Eccentric hamstrings - crucial for both rehab and training.
1 142 days ago
Considering Knee Surgery?
June 28, 2018
Ewa M. Roos, University of Southern Denmark
Knee surgery is common. Young adults have their anterior cruciate ligament reconstructed after tearing it when playing sports. Middle-aged people have parts of their meniscus trimmed when they have pain and limited knee mobility. And older people have their knees replaced by metal and plastic when their cartilage has worn out. The idea that there is something mechanically wrong that needs to be fixed with orthopaedic surgery is a compelling idea – but is it right?
Total joint replacement is the greatest orthopaedic innovation and has doubtless improved the lives of millions of people around the world. The rate of total knee replacement increased fourfold in Denmark over ten years, and is expected to continue to rise as the population gets older, more overweight and more physically inactive.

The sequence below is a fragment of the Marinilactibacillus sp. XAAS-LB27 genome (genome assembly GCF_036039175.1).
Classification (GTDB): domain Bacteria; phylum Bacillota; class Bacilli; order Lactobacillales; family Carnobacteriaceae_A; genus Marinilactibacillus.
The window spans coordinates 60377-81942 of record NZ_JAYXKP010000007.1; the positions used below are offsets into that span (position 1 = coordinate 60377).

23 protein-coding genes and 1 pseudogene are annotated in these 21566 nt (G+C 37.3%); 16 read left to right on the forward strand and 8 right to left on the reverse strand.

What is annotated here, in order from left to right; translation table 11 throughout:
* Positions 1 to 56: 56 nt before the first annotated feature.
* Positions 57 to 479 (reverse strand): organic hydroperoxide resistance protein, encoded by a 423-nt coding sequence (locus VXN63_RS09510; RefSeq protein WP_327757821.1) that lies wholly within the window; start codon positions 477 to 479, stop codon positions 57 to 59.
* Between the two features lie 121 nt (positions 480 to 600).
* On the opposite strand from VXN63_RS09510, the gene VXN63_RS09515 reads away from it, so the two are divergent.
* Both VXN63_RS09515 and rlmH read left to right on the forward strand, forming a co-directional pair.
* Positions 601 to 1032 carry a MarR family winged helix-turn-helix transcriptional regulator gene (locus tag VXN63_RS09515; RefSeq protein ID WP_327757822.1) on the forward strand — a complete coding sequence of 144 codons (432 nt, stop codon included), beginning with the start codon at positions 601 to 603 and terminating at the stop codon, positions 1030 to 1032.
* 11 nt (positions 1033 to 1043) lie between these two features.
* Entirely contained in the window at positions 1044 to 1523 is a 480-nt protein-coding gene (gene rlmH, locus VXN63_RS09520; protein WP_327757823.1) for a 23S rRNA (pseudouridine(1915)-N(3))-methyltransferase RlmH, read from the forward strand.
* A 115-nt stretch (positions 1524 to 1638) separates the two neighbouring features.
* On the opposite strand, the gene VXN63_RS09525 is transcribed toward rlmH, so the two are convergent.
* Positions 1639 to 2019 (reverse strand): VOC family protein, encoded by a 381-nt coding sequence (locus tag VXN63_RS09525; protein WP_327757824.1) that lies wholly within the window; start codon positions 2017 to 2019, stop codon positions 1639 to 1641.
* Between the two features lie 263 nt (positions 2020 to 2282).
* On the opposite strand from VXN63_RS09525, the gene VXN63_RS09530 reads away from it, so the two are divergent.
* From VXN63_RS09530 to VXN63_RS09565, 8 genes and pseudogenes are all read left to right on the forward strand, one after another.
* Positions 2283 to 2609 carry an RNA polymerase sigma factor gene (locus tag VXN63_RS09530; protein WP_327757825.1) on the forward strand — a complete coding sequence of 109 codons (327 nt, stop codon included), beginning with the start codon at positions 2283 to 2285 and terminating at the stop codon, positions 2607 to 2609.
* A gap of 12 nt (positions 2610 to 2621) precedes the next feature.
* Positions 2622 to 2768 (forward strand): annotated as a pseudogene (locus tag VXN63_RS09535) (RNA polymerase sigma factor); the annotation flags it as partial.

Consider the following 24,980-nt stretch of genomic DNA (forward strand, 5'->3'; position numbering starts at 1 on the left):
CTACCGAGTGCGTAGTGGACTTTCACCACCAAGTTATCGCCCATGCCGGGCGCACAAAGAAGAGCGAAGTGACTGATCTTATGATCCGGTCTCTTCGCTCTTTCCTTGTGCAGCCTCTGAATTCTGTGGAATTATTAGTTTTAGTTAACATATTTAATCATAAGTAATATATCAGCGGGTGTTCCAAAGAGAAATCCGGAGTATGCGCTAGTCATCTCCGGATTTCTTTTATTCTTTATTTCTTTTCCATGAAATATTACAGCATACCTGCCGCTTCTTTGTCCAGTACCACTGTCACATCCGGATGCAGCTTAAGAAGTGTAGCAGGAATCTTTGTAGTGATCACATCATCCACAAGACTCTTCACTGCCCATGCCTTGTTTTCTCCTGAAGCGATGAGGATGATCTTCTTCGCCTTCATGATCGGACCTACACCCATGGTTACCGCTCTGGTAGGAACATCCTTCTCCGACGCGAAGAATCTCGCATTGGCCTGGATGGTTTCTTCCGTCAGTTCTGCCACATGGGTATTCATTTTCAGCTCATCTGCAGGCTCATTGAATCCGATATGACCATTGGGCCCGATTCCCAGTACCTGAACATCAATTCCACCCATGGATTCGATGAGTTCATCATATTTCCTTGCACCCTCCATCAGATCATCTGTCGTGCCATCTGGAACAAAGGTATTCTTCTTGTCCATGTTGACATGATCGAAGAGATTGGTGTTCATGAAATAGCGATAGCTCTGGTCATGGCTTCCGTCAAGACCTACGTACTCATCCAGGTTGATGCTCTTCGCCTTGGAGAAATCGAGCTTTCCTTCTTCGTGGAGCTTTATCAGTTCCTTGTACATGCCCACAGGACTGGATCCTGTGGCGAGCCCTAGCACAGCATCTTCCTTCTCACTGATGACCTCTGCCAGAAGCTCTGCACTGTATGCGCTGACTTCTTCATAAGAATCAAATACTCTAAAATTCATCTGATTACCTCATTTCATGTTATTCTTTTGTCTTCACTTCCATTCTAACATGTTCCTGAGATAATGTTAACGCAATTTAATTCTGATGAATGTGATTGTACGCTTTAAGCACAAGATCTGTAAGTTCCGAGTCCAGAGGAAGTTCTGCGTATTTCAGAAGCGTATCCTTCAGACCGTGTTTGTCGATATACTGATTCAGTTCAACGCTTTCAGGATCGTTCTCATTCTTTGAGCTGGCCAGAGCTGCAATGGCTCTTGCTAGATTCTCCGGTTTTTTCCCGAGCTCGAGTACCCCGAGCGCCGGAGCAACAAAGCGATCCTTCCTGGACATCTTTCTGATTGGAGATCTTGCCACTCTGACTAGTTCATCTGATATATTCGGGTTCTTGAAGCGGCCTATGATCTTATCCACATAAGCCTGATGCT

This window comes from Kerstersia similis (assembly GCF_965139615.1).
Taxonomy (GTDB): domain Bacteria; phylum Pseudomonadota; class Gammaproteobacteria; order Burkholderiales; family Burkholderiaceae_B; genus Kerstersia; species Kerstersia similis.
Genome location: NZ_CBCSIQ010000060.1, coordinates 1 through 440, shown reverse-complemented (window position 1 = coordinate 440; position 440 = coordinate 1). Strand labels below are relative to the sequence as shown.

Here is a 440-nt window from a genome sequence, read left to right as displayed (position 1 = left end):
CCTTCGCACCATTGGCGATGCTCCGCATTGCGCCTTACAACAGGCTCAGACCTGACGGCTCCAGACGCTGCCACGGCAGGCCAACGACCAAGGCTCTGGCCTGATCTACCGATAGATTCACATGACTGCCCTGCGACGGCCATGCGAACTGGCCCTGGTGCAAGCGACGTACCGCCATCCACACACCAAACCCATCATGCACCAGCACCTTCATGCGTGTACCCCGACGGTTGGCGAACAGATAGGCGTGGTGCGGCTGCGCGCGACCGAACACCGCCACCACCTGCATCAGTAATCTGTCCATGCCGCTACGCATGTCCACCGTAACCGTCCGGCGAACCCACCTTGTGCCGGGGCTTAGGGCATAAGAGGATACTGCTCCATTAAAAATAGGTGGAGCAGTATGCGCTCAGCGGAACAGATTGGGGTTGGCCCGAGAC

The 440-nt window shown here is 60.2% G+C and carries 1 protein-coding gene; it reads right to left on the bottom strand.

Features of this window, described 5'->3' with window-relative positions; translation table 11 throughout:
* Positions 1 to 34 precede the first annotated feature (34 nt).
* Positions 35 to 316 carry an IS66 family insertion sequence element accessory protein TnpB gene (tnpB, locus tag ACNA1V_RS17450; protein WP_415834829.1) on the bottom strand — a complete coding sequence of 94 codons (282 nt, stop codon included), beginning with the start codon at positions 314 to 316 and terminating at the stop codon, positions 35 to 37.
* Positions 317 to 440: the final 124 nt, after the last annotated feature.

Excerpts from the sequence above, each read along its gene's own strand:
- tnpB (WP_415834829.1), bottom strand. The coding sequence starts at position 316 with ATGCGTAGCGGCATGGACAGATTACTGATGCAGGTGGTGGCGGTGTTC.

In the UK, by 2035, it is projected that 118,666 knee replacements will be performed. However, replacing the knee joint with metal and plastic is not associated with pain relief for everyone. About two out of ten people who undergo the procedure do not experience any pain relief at all and may actually be worse off after surgery than before.
In older people, only one study has randomly allocated patients to test whether total knee replacement plus an extensive non-surgical treatment package gave more pain relief and functional improvement compared with getting just the non-surgical treatment package, where the non-surgical package included patient education, supervised exercise therapy, seeing a dietitian if overweight, using biomechanical insoles in shoes and taking painkillers, if needed.